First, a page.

So R- had to work on Sunday, so I spent much of the afternoon organizing my music collection in iTunes (which led to an entire evening of fighting off viral infection for my poor computers and playing doctor but that’s another story), but given that the files on my computer are spread over two hard drives and contain the remnants of 5 computers and 6 hard-drives spread out over the past 11 years, the effort to consolidate my mp3 collection was quite the archaeological affair.
The task was made easier by modern tools like iTunes, and Google Search, but they still certainly didn’t make it easy (stupid Apple, with oversimplified programs that miss basic features, and stupid new iPod that crashes every few days). In the process I dug up the first mp3 I ever downloaded “track7.mp3” which (perhaps embarrassingly) was Love Fool by the Cardigans as the movie Romeo+Juliet had just come out. The excavation was of particular concern because somehow in the computer migrations I had lost a playlist full of mp3s from a few albums I downloaded in college: Awesome 80’s, Totally 80’s, and the sound track to Romy and Michelle’s High School Reunion Volumes I and II.
Recovering the playlist on my iPod has definitely changed up the sound track of the walking portion of my commute, about an hour each day all together, which has been almost exclusively NPR podcasts. Today, I queued up the old playlist, and found myself having a grand ole time.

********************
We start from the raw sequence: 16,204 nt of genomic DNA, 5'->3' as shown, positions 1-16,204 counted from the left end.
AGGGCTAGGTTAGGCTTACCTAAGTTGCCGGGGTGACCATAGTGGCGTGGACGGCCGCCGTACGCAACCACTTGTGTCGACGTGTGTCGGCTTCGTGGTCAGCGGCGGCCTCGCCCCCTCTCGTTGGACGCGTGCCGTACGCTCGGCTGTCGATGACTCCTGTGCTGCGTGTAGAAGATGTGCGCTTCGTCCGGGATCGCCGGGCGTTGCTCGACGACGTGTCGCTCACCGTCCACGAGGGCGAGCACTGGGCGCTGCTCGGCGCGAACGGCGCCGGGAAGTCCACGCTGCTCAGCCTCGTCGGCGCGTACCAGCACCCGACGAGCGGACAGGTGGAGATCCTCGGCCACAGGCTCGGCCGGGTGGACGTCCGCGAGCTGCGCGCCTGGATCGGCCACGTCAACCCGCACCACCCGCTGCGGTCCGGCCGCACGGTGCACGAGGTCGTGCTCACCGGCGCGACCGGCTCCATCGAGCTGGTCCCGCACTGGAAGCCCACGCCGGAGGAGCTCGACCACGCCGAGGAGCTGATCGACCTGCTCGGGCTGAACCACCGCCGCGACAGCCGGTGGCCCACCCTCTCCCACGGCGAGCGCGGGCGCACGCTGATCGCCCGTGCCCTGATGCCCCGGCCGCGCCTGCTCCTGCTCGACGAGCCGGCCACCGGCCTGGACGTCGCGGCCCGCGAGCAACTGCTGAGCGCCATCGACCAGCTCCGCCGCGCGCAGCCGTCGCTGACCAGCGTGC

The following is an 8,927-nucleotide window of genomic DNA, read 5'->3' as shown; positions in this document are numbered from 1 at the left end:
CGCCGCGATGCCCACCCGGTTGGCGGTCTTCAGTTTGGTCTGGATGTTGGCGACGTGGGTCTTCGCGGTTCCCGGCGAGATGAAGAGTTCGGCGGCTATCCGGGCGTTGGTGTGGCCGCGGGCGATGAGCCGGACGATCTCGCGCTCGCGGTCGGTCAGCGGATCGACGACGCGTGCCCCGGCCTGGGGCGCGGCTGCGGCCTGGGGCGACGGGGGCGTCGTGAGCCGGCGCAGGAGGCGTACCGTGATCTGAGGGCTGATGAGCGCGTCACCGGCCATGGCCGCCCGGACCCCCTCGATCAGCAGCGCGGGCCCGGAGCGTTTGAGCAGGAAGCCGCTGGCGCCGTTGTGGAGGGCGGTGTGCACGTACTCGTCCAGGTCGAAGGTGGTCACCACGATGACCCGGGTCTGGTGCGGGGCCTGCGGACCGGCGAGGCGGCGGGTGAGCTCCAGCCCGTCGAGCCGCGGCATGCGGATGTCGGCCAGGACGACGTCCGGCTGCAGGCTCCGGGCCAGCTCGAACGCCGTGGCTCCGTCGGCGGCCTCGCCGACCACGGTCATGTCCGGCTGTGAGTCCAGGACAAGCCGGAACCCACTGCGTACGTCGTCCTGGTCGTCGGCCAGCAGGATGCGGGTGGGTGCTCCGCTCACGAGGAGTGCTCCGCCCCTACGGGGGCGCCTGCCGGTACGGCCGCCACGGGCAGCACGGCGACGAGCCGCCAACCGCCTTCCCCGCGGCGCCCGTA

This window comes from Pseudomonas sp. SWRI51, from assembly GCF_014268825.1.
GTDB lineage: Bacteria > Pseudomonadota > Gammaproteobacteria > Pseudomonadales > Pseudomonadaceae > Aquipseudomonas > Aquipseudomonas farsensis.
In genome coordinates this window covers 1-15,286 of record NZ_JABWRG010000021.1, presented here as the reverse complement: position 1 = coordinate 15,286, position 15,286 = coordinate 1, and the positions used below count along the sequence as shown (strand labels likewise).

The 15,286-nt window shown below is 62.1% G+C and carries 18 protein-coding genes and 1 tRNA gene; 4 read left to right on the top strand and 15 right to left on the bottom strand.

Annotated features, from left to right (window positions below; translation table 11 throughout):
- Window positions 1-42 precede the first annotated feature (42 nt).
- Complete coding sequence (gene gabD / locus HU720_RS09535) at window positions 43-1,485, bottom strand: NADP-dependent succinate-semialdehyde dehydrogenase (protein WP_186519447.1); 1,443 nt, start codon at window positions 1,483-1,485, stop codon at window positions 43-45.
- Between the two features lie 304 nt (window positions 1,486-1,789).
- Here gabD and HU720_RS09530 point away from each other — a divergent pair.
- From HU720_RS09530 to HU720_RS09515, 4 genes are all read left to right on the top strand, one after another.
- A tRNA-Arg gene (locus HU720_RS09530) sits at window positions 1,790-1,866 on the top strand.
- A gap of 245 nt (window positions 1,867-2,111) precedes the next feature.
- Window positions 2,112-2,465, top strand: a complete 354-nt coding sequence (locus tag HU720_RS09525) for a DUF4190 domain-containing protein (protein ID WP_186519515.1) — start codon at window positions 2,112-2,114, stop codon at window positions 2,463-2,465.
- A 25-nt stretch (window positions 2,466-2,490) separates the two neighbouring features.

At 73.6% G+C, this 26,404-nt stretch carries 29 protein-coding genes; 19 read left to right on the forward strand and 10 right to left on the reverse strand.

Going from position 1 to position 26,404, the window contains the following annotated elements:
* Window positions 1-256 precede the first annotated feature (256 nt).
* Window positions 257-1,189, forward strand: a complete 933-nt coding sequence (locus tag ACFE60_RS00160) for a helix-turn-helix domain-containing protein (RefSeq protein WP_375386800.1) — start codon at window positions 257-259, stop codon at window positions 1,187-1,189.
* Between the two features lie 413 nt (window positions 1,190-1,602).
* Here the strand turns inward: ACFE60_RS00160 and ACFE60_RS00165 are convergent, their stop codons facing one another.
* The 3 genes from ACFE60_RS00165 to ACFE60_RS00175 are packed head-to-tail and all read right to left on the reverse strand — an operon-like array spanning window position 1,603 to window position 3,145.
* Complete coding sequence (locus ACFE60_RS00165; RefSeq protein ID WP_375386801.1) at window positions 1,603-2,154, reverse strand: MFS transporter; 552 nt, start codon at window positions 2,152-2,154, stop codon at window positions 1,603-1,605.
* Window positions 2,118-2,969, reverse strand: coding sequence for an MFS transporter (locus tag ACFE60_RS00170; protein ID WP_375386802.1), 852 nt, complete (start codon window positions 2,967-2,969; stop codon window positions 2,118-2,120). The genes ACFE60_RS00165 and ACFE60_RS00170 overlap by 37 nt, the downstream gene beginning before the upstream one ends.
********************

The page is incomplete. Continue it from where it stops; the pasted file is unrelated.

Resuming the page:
I hadn’t even paid much attention to music back then, but somehow the music of the era suffused my life’s experiences, from age 2 to 12. They certainly pervaded the movies that continued to be replayed on network TV for years after the 80’s came to a close. I think they speak to me more just because they are all so optimistic, cheerful, literally upbeat, before Nirvana ruined all of that for the 90’s.
Coming to them now is also new, as I come to them with more bits and pieces of musical theory picked up over the years from high school and college concert band, musical theater in grad school, abortive attempts to take up piano and guitar, a couple music theory classes, late night chats with my musician friend, and classical music concerts. So I better appreciate the key changes, the power chords, the swung eighth notes. A palimpsest** of experiences that have changed the way I hear the same songs (maybe my nice new bose x-mas headphones helped too). Though at the end of the day, R-‘s influence has probably been greatest, most responsible for changing how I relate to the music of my childhood.
Ah Rad* times. Like Totally!
* PS. The inclusion of Rad, another relic of the 80’s, is thanks to my current cultural hipster brother A-, which must mean that the word is going to be coming back into style again. Figured I’d get in ahead of the curve.
** PPS. In the context of all these archaeological metaphors, I was trying really hard to work in the most obscure word I know: palimpsest.
PPS. Actually, having been programming computers since I was 6, I'm actually fairly careful about how I organize files, but still hard to really keep it up. In theory, if you gave me enough time, I could find every e-mail I have ever received in the past 11 years.